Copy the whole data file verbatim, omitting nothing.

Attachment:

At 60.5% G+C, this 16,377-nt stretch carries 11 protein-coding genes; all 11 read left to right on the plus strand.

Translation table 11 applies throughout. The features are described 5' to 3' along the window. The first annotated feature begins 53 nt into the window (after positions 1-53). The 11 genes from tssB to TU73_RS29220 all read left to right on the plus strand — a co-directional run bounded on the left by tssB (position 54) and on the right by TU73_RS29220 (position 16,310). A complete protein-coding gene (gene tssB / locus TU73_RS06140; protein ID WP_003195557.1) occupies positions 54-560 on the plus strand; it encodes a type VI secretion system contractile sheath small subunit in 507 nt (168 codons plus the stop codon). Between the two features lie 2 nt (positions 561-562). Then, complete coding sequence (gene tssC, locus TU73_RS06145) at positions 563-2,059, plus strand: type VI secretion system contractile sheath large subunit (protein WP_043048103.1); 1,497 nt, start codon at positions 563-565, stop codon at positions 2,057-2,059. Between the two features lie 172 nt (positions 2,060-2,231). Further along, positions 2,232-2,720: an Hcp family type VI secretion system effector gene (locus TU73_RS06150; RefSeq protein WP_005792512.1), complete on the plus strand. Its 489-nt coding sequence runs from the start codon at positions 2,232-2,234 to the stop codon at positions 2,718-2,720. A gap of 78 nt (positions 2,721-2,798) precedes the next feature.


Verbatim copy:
At 60.5% G+C, this 16,377-nt stretch carries 11 protein-coding genes; all 11 read left to right on the plus strand.

Translation table 11 applies throughout. The features are described 5' to 3' along the window. The first annotated feature begins 53 nt into the window (after positions 1-53). The 11 genes from tssB to TU73_RS29220 all read left to right on the plus strand — a co-directional run bounded on the left by tssB (position 54) and on the right by TU73_RS29220 (position 16,310). A complete protein-coding gene (gene tssB / locus TU73_RS06140; protein ID WP_003195557.1) occupies positions 54-560 on the plus strand; it encodes a type VI secretion system contractile sheath small subunit in 507 nt (168 codons plus the stop codon). Between the two features lie 2 nt (positions 561-562). Then, complete coding sequence (gene tssC, locus TU73_RS06145) at positions 563-2,059, plus strand: type VI secretion system contractile sheath large subunit (protein WP_043048103.1); 1,497 nt, start codon at positions 563-565, stop codon at positions 2,057-2,059. Between the two features lie 172 nt (positions 2,060-2,231). Further along, positions 2,232-2,720: an Hcp family type VI secretion system effector gene (locus TU73_RS06150; RefSeq protein WP_005792512.1), complete on the plus strand. Its 489-nt coding sequence runs from the start codon at positions 2,232-2,234 to the stop codon at positions 2,718-2,720. A gap of 78 nt (positions 2,721-2,798) precedes the next feature.